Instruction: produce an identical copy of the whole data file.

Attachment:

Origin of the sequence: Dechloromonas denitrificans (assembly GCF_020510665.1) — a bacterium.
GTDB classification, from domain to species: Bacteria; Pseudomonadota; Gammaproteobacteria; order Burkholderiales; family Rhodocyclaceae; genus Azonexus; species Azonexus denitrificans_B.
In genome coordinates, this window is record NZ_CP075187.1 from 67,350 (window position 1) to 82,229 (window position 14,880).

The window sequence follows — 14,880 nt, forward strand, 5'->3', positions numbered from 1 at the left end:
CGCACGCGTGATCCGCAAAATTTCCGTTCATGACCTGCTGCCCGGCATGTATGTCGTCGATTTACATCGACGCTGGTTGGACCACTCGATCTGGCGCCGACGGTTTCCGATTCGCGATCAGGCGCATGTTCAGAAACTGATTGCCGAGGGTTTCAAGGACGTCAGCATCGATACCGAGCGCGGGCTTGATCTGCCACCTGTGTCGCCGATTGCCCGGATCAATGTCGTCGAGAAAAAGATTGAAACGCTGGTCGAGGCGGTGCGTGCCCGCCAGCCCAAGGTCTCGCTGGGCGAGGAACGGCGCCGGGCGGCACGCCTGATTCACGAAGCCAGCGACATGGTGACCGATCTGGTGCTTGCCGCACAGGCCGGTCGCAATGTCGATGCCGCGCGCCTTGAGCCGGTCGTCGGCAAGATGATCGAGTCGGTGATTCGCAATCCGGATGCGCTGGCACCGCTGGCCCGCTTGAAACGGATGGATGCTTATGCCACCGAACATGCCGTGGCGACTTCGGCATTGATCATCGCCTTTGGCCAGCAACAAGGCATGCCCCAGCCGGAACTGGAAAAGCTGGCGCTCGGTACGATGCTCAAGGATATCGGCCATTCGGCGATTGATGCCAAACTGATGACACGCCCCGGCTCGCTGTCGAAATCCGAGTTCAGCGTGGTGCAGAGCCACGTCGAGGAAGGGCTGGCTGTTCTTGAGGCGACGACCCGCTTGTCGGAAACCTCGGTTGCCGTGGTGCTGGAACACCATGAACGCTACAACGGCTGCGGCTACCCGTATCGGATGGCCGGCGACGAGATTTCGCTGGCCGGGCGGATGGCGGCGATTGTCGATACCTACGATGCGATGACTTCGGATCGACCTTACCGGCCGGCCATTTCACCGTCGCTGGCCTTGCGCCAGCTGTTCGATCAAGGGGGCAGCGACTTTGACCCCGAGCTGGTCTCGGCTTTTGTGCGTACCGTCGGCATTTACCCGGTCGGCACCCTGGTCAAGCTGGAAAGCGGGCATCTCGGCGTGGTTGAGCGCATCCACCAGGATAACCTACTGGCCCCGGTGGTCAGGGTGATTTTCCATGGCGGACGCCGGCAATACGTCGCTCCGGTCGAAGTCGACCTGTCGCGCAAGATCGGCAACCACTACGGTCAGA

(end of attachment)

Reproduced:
Origin of the sequence: Dechloromonas denitrificans (assembly GCF_020510665.1) — a bacterium.
GTDB classification, from domain to species: Bacteria; Pseudomonadota; Gammaproteobacteria; order Burkholderiales; family Rhodocyclaceae; genus Azonexus; species Azonexus denitrificans_B.
In genome coordinates, this window is record NZ_CP075187.1 from 67,350 (window position 1) to 82,229 (window position 14,880).

The window sequence follows — 14,880 nt, forward strand, 5'->3', positions numbered from 1 at the left end:
CGCACGCGTGATCCGCAAAATTTCCGTTCATGACCTGCTGCCCGGCATGTATGTCGTCGATTTACATCGACGCTGGTTGGACCACTCGATCTGGCGCCGACGGTTTCCGATTCGCGATCAGGCGCATGTTCAGAAACTGATTGCCGAGGGTTTCAAGGACGTCAGCATCGATACCGAGCGCGGGCTTGATCTGCCACCTGTGTCGCCGATTGCCCGGATCAATGTCGTCGAGAAAAAGATTGAAACGCTGGTCGAGGCGGTGCGTGCCCGCCAGCCCAAGGTCTCGCTGGGCGAGGAACGGCGCCGGGCGGCACGCCTGATTCACGAAGCCAGCGACATGGTGACCGATCTGGTGCTTGCCGCACAGGCCGGTCGCAATGTCGATGCCGCGCGCCTTGAGCCGGTCGTCGGCAAGATGATCGAGTCGGTGATTCGCAATCCGGATGCGCTGGCACCGCTGGCCCGCTTGAAACGGATGGATGCTTATGCCACCGAACATGCCGTGGCGACTTCGGCATTGATCATCGCCTTTGGCCAGCAACAAGGCATGCCCCAGCCGGAACTGGAAAAGCTGGCGCTCGGTACGATGCTCAAGGATATCGGCCATTCGGCGATTGATGCCAAACTGATGACACGCCCCGGCTCGCTGTCGAAATCCGAGTTCAGCGTGGTGCAGAGCCACGTCGAGGAAGGGCTGGCTGTTCTTGAGGCGACGACCCGCTTGTCGGAAACCTCGGTTGCCGTGGTGCTGGAACACCATGAACGCTACAACGGCTGCGGCTACCCGTATCGGATGGCCGGCGACGAGATTTCGCTGGCCGGGCGGATGGCGGCGATTGTCGATACCTACGATGCGATGACTTCGGATCGACCTTACCGGCCGGCCATTTCACCGTCGCTGGCCTTGCGCCAGCTGTTCGATCAAGGGGGCAGCGACTTTGACCCCGAGCTGGTCTCGGCTTTTGTGCGTACCGTCGGCATTTACCCGGTCGGCACCCTGGTCAAGCTGGAAAGCGGGCATCTCGGCGTGGTTGAGCGCATCCACCAGGATAACCTACTGGCCCCGGTGGTCAGGGTGATTTTCCATGGCGGACGCCGGCAATACGTCGCTCCGGTCGAAGTCGACCTGTCGCGCAAGATCGGCAACCACTACGGTCAGA